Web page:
Flook5 was considered to be “to the same effect”, and the claims, as shown in the Appendix, were directed to a computerised method for using a mathematical formula to adjust alarm limits for certain operating conditions for a catalytic conversion process.  The Court said the formula was an abstract idea and the computer implementation was purely conventional.  The Court considered that Flook stood for the proposition that the prohibition against patenting abstract ideas cannot be circumvented by an attempt to limit the use to a particular technological environment. 

In Diehr6, the claims were considered to be patent-eligible but, as shown in the Appendix, are not that dissimilar to those of Flook. The claims do however include more specific implementation detail.  The claims relate to a process for curing rubber and according to the Court, employed a known mathematical equation used to solve a technological problem in a conventional industry practice.  The Court referred to the invention in Diehr using a “thermocouple” to obtain previously unobtainable temperature measurements inside the rubber mold.  The Court considered the claims in Diehr were patent-eligible because they improved an existing technological process, not because they were implemented on a computer. 

One of the other distinctions between Flook and Diehr was that in Flook the formula or “idea” was new.

Application to Alice’s Claims

The Court concluded that the relevant question is whether the claims here do more than simply instruct the practitioner to implement the abstract idea of intermediated settlement on a generic computer.  They considered that they did not.  The Court felt that the method claims did not, for example, purport to improve the functioning of the computer itself, nor do they effect an improvement in any other technology or technical field.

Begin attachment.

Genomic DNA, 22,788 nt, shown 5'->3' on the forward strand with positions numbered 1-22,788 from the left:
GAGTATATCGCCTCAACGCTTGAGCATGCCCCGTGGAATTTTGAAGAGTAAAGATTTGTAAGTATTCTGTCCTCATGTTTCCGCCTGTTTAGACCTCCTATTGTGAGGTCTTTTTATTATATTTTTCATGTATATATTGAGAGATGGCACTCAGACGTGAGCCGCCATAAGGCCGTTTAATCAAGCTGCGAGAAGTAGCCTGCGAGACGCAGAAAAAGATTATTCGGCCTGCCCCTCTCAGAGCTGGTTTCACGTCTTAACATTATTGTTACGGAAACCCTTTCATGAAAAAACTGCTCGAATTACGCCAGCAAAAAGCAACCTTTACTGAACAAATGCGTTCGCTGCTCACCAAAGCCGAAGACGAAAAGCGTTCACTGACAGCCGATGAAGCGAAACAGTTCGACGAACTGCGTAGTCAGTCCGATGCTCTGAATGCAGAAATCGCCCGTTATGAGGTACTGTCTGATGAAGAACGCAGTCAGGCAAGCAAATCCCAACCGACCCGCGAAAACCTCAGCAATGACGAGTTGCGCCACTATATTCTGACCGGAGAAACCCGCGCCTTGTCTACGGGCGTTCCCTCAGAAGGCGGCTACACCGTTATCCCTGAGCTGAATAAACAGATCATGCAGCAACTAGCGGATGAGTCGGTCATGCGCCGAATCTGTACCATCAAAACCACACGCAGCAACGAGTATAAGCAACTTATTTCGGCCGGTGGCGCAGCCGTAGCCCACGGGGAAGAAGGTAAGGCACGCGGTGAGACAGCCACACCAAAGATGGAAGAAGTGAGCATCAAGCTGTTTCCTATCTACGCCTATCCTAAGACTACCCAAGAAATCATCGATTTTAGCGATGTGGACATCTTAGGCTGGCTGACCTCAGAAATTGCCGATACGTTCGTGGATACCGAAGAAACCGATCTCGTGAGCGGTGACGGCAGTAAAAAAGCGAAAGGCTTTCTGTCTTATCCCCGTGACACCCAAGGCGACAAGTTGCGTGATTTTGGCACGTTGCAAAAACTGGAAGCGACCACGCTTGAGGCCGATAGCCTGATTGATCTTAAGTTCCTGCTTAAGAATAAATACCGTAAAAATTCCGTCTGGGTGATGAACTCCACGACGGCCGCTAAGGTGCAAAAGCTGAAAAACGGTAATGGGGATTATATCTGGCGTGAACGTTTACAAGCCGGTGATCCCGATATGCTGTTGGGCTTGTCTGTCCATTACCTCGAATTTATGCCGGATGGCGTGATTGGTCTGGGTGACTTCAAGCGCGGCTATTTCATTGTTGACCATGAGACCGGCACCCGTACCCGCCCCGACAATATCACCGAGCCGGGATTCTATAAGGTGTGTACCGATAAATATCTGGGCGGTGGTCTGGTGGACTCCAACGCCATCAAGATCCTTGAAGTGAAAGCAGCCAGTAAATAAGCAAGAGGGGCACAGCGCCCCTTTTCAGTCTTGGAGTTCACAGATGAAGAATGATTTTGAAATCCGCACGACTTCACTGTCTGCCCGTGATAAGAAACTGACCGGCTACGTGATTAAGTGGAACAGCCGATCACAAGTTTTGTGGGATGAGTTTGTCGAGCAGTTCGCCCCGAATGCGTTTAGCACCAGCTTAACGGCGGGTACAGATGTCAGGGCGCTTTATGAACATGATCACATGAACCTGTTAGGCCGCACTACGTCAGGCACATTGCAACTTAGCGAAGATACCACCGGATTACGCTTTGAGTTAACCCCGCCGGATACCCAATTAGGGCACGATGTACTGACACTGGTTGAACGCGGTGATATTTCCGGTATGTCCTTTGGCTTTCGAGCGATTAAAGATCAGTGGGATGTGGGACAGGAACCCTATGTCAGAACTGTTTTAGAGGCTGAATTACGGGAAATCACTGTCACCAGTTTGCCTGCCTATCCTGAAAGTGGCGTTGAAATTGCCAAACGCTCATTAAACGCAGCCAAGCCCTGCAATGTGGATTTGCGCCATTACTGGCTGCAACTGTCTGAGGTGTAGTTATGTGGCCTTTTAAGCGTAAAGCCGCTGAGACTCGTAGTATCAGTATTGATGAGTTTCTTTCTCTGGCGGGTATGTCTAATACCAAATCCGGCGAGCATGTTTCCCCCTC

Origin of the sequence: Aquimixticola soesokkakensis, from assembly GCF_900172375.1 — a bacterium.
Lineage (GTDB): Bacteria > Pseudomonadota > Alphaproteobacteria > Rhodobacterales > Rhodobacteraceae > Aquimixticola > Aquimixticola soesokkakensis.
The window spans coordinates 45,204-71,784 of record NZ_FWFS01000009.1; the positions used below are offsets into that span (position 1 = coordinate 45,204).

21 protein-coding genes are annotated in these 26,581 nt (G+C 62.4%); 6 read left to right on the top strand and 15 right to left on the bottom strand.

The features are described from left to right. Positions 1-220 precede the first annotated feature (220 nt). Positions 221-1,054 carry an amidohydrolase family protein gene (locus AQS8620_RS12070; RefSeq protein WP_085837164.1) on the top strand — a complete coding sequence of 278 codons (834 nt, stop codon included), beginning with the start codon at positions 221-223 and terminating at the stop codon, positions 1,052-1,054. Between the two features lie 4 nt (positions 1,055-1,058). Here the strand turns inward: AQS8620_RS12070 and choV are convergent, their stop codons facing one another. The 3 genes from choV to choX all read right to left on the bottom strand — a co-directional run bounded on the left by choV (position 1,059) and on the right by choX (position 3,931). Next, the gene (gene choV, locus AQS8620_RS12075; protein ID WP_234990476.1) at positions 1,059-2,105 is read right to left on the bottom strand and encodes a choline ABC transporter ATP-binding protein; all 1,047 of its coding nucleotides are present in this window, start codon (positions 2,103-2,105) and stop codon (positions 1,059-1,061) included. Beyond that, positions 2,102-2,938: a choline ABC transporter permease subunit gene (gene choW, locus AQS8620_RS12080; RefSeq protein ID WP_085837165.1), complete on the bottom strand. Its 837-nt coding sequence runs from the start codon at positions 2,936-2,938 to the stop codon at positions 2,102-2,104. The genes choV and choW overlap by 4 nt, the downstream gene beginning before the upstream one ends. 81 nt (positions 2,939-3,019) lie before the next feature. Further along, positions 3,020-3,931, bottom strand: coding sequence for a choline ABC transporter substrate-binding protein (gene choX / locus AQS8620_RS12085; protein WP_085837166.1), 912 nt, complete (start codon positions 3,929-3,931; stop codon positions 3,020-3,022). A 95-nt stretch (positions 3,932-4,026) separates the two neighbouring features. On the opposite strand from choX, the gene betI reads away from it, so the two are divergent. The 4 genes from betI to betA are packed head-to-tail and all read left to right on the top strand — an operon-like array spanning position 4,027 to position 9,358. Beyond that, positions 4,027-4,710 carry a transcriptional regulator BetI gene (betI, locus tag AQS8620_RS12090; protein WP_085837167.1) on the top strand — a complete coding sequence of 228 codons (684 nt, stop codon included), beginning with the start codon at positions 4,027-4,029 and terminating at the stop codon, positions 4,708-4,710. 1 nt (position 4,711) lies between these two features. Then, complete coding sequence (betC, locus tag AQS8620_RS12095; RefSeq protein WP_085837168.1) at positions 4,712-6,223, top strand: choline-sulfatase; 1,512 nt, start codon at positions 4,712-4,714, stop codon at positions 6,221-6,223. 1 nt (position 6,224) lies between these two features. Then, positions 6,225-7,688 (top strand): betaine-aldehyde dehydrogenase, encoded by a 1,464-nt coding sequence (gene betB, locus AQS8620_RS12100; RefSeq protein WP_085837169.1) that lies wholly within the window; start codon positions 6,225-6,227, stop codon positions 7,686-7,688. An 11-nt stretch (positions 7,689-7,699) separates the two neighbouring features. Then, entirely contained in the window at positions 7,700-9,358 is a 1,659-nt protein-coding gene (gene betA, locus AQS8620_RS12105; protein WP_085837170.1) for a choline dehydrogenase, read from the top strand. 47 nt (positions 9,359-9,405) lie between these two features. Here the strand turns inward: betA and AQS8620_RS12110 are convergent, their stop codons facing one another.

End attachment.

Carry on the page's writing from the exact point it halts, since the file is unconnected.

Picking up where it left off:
Accordingly, the previous decision of the Court of Appeals of the Federal Circuit finding that the claims were not patent-eligible, was affirmed.


To be eligible for a patent in the US, a computer implemented invention will probably now need to provide a technological improvement, solve a technical problem or effect some improvement in technology or a technical field. It will certainly need to involve more than simply implementing an abstract idea on a generic computer.

Whether it was intentional or not, the US Supreme Court may have introduced into US law technical contribution requirements similar to those of European patent law.

Claims Appendix


A method of exchanging obligations as between parties, each party holding a credit record and a debit record with an exchange institution, the credit records and debit records for exchange of predetermined obligations, the method comprising the steps of:

(a) creating a shadow credit record and a shadow debit record for each stakeholder parry to be held independently by a supervisory institution from the exchange institutions;

(b) obtaining from each exchange institution a start-of-day balance for each shadow credit record and shadow debit record;

(c) for every transaction resulting in an exchange obligation, the supervisory institution adjusting each respective party’s shadow credit record or shadow debit record, allowing only these transactions that do not result in the value of the shadow debit record being less than the value of the shadow credit record at any time, each said adjustment taking place in chronological order; and